Blaine was foremost an abstract painter, first a student of Theresa Pollak at the Richmond Professional Institute (now VCU), and later moving to New York in the 1940s to learn under Hans Hofmann. She immersed herself in the post-World War II New York art scene, which embraced color and gesture through Abstract Expressionism. The acute sense of hue, shape, and line apparent in her oil paintings originate in part from her early stages of art making, characteristically unabashed and intuitive. Instinct carried Blaine through her work; in 1959 at the age of 37, she contracted bulbar-spinal polio which paralyzed her from the waist down, forcing her to relearn how to paint. She began painting in oils with her left hand, adding a genuine looseness and determination. This persistence seeped into each scene as Blaine transitioned to a representative style, her hand capturing parks and rivers outside her Gloucester, Massachusetts home, her Upper West Side apartment in New York, and floral studies neatly arranged in her kitchen. Poetic, lyrical, and charmingly clever, Blaine’s oil and ink compositions lure in viewers as their luminous quality carries through to present day.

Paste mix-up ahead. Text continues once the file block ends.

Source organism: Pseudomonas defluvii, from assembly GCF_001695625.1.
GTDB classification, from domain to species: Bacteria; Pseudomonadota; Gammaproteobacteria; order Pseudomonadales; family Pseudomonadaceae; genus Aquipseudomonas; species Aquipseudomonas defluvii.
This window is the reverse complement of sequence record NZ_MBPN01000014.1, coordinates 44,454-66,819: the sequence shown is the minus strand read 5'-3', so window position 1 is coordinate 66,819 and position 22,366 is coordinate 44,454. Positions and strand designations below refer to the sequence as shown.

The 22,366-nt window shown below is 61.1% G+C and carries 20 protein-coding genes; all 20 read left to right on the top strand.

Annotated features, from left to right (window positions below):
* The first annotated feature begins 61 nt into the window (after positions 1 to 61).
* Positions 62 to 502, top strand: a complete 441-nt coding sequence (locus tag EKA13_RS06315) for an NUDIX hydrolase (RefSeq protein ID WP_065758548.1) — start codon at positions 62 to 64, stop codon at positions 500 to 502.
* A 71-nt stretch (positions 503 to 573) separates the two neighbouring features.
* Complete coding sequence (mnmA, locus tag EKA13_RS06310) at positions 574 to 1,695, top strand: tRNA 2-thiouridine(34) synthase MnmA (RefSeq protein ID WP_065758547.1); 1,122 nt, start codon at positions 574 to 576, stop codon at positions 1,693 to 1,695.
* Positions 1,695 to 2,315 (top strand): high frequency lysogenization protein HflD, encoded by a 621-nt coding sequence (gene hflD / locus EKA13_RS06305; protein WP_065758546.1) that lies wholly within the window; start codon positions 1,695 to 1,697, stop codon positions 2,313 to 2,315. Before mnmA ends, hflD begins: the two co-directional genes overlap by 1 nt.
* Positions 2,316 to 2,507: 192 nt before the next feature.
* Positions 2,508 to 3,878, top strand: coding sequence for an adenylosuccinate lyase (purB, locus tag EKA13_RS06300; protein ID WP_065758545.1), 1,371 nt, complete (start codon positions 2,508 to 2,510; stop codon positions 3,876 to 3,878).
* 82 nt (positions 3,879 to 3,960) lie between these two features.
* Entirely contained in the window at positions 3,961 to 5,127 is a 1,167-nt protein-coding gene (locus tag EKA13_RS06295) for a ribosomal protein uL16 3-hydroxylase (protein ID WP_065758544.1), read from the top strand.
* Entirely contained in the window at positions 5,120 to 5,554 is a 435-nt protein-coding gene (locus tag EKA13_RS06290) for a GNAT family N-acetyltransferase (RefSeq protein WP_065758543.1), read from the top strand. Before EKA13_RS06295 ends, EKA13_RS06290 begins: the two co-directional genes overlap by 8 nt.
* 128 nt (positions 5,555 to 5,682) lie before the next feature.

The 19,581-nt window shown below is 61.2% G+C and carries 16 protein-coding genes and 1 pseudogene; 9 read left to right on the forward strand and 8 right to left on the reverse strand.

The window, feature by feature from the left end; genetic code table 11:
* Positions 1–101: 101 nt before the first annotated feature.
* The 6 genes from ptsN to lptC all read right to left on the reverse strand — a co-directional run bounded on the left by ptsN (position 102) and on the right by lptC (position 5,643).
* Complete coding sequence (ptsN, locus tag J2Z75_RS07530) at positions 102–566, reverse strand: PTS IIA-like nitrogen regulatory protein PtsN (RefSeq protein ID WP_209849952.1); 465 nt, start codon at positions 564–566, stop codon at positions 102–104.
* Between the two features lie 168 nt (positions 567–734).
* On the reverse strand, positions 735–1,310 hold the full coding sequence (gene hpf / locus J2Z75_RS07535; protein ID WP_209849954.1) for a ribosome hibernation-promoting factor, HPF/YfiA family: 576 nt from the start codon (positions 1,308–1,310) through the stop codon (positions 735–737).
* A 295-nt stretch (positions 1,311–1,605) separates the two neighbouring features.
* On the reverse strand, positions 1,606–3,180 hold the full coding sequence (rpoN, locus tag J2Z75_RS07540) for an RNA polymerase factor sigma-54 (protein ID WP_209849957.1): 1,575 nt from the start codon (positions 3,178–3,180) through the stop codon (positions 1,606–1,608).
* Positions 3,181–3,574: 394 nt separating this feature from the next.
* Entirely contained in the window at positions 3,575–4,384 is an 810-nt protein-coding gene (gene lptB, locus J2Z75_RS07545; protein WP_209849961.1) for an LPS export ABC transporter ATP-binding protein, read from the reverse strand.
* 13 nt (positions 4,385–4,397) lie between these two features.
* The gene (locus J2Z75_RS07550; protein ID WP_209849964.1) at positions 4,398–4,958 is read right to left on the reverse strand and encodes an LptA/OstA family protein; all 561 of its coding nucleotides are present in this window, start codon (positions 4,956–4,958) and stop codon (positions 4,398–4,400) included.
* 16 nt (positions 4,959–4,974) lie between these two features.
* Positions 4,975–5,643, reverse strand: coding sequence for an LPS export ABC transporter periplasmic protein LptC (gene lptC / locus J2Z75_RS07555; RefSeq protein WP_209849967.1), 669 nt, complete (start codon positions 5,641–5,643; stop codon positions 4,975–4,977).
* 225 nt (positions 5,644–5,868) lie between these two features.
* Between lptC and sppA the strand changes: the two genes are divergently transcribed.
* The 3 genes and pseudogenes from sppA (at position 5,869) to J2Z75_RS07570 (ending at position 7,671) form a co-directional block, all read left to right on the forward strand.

Blaine was born in 1922 in Richmond, VA. In her lifetime, she exhibited at major galleries including Tibor de Nagy, Jane Street Gallery, and Fischbach, all, New York, NY; Virginia Museum of Fine Arts, Richmond, VA; Art Institute of Chicago, IL, among others. She received a National Endowment for the Arts Grant and a Guggenheim Memorial Foundation Fellowship. Blaine passed away in 1996 at the age of 74.